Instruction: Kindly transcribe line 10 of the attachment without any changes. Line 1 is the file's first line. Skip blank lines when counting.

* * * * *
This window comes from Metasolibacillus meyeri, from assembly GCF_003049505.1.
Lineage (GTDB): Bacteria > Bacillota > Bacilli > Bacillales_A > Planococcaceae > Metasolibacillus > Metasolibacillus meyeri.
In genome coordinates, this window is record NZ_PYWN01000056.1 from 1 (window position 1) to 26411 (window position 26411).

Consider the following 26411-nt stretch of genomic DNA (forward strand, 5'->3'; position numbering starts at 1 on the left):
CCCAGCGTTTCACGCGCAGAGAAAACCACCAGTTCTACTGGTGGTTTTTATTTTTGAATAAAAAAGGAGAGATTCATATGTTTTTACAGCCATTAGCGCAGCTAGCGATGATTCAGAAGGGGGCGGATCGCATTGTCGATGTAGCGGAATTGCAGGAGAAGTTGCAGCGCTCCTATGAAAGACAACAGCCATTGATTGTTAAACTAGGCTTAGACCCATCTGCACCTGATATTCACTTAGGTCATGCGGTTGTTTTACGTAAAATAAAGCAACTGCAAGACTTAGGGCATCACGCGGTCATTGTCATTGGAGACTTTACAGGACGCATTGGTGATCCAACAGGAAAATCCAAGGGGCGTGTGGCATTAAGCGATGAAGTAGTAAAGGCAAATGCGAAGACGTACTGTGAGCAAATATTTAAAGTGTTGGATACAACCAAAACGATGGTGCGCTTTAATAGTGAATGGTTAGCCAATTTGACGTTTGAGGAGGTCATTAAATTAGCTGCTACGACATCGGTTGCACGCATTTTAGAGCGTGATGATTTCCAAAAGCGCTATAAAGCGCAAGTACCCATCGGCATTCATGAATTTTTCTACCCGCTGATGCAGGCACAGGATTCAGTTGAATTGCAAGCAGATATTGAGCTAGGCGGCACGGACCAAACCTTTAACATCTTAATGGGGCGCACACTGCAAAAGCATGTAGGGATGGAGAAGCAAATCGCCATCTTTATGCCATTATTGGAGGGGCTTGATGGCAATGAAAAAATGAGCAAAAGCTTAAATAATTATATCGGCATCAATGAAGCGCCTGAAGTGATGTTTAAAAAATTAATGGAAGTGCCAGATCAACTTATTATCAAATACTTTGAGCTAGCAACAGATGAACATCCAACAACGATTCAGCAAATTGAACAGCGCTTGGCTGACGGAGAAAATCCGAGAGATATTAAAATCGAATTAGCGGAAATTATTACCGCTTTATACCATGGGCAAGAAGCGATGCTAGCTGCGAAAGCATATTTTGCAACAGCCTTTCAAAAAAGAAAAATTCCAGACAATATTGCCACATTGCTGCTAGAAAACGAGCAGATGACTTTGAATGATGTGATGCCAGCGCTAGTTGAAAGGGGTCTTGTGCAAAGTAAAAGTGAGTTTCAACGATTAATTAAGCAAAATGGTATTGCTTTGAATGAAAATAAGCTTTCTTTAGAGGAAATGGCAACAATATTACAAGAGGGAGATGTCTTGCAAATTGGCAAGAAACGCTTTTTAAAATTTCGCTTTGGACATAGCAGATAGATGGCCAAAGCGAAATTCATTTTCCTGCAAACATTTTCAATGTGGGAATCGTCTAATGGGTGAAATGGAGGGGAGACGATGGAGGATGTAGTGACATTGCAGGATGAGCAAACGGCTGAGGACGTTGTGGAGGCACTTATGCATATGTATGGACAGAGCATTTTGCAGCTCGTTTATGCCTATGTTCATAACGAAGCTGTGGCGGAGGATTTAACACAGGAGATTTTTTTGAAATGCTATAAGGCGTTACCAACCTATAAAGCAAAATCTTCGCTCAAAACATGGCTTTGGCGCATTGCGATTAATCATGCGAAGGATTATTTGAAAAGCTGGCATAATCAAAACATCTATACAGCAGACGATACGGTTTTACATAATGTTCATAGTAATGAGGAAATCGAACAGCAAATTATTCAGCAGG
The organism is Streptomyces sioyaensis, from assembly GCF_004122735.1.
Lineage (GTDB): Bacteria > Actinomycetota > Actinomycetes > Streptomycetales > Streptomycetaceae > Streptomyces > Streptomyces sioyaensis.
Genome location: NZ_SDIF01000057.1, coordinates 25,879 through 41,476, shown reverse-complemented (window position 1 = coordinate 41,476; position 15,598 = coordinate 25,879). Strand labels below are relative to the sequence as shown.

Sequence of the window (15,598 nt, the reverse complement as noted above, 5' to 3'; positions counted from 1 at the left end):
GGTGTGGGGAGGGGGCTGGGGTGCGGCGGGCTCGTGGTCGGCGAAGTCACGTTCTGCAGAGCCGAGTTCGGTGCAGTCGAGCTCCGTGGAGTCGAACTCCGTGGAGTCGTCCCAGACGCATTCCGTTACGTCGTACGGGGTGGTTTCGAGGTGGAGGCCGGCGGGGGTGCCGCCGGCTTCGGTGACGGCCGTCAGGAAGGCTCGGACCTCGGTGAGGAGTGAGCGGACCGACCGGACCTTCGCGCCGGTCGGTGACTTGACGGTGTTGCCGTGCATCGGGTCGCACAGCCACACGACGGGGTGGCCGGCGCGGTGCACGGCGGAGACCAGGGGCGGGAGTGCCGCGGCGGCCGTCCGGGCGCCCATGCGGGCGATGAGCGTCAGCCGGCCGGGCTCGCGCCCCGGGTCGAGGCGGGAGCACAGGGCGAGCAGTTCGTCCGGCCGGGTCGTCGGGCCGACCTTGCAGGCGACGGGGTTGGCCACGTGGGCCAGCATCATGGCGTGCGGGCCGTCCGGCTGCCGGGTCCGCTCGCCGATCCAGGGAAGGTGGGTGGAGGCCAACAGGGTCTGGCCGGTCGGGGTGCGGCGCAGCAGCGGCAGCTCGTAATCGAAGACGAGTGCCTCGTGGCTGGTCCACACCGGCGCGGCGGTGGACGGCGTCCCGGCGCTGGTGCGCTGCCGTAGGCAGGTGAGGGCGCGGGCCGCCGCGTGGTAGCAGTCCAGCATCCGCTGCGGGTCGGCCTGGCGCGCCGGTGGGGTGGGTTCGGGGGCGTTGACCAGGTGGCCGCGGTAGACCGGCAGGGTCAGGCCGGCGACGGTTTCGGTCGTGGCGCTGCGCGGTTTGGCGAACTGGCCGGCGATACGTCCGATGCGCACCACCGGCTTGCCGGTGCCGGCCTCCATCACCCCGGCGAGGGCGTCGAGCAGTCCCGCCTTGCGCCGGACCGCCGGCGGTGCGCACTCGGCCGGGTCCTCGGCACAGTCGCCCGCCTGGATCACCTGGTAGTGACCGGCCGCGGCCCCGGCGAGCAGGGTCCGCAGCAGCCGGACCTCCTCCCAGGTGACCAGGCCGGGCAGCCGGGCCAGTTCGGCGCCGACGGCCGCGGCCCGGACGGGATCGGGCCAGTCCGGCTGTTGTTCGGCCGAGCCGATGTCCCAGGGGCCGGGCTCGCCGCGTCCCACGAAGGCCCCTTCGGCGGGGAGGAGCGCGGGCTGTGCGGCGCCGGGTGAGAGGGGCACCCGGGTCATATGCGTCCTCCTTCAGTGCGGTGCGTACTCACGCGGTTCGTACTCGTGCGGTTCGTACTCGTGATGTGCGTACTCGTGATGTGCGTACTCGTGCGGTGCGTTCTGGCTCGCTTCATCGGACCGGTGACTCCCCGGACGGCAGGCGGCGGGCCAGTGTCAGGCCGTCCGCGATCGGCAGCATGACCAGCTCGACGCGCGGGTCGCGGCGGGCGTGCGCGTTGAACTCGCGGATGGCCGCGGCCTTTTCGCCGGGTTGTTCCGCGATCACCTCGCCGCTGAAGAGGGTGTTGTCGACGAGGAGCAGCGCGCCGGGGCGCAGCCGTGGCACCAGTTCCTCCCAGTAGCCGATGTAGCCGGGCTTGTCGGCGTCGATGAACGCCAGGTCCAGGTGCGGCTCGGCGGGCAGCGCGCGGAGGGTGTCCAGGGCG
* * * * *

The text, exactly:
GGTGTGGGGAGGGGGCTGGGGTGCGGCGGGCTCGTGGTCGGCGAAGTCACGTTCTGCAGAGCCGAGTTCGGTGCAGTCGAGCTCCGTGGAGTCGAACTCCGTGGAGTCGTCCCAGACGCATTCCGTTACGTCGTACGGGGTGGTTTCGAGGTGGAGGCCGGCGGGGGTGCCGCCGGCTTCGGTGACGGCCGTCAGGAAGGCTCGGACCTCGGTGAGGAGTGAGCGGACCGACCGGACCTTCGCGCCGGTCGGTGACTTGACGGTGTTGCCGTGCATCGGGTCGCACAGCCACACGACGGGGTGGCCGGCGCGGTGCACGGCGGAGACCAGGGGCGGGAGTGCCGCGGCGGCCGTCCGGGCGCCCATGCGGGCGATGAGCGTCAGCCGGCCGGGCTCGCGCCCCGGGTCGAGGCGGGAGCACAGGGCGAGCAGTTCGTCCGGCCGGGTCGTCGGGCCGACCTTGCAGGCGACGGGGTTGGCCACGTGGGCCAGCATCATGGCGTGCGGGCCGTCCGGCTGCCGGGTCCGCTCGCCGATCCAGGGAAGGTGGGTGGAGGCCAACAGGGTCTGGCCGGTCGGGGTGCGGCGCAGCAGCGGCAGCTCGTAATCGAAGACGAGTGCCTCGTGGCTGGTCCACACCGGCGCGGCGGTGGACGGCGTCCCGGCGCTGGTGCGCTGCCGTAGGCAGGTGAGGGCGCGGGCCGCCGCGTGGTAGCAGTCCAGCATCCGCTGCGGGTCGGCCTGGCGCGCCGGTGGGGTGGGTTCGGGGGCGTTGACCAGGTGGCCGCGGTAGACCGGCAGGGTCAGGCCGGCGACGGTTTCGGTCGTGGCGCTGCGCGGTTTGGCGAACTGGCCGGCGATACGTCCGATGCGCACCACCGGCTTGCCGGTGCCGGCCTCCATCACCCCGGCGAGGGCGTCGAGCAGTCCCGCCTTGCGCCGGACCGCCGGCGGTGCGCACTCGGCCGGGTCCTCGGCACAGTCGCCCGCCTGGATCACCTGGTAGTGACCGGCCGCGGCCCCGGCGAGCAGGGTCCGCAGCAGCCGGACCTCCTCCCAGGTGACCAGGCCGGGCAGCCGGGCCAGTTCGGCGCCGACGGCCGCGGCCCGGACGGGATCGGGCCAGTCCGGCTGTTGTTCGGCCGAGCCGATGTCCCAGGGGCCGGGCTCGCCGCGTCCCACGAAGGCCCCTTCGGCGGGGAGGAGCGCGGGCTGTGCGGCGCCGGGTGAGAGGGGCACCCGGGTCATATGCGTCCTCCTTCAGTGCGGTGCGTACTCACGCGGTTCGTACTCGTGCGGTTCGTACTCGTGATGTGCGTACTCGTGATGTGCGTACTCGTGCGGTGCGTTCTGGCTCGCTTCATCGGACCGGTGACTCCCCGGACGGCAGGCGGCGGGCCAGTGTCAGGCCGTCCGCGATCGGCAGCATGACCAGCTCGACGCGCGGGTCGCGGCGGGCGTGCGCGTTGAACTCGCGGATGGCCGCGGCCTTTTCGCCGGGTTGTTCCGCGATCACCTCGCCGCTGAAGAGGGTGTTGTCGACGAGGAGCAGCGCGCCGGGGCGCAGCCGTGGCACCAGTTCCTCCCAGTAGCCGATGTAGCCGGGCTTGTCGGCGTCGATGAACGCCAGGTCCAGGTGCGGCTCGGCGGGCAGCGCGCGGAGGGTGTCCAGGGCG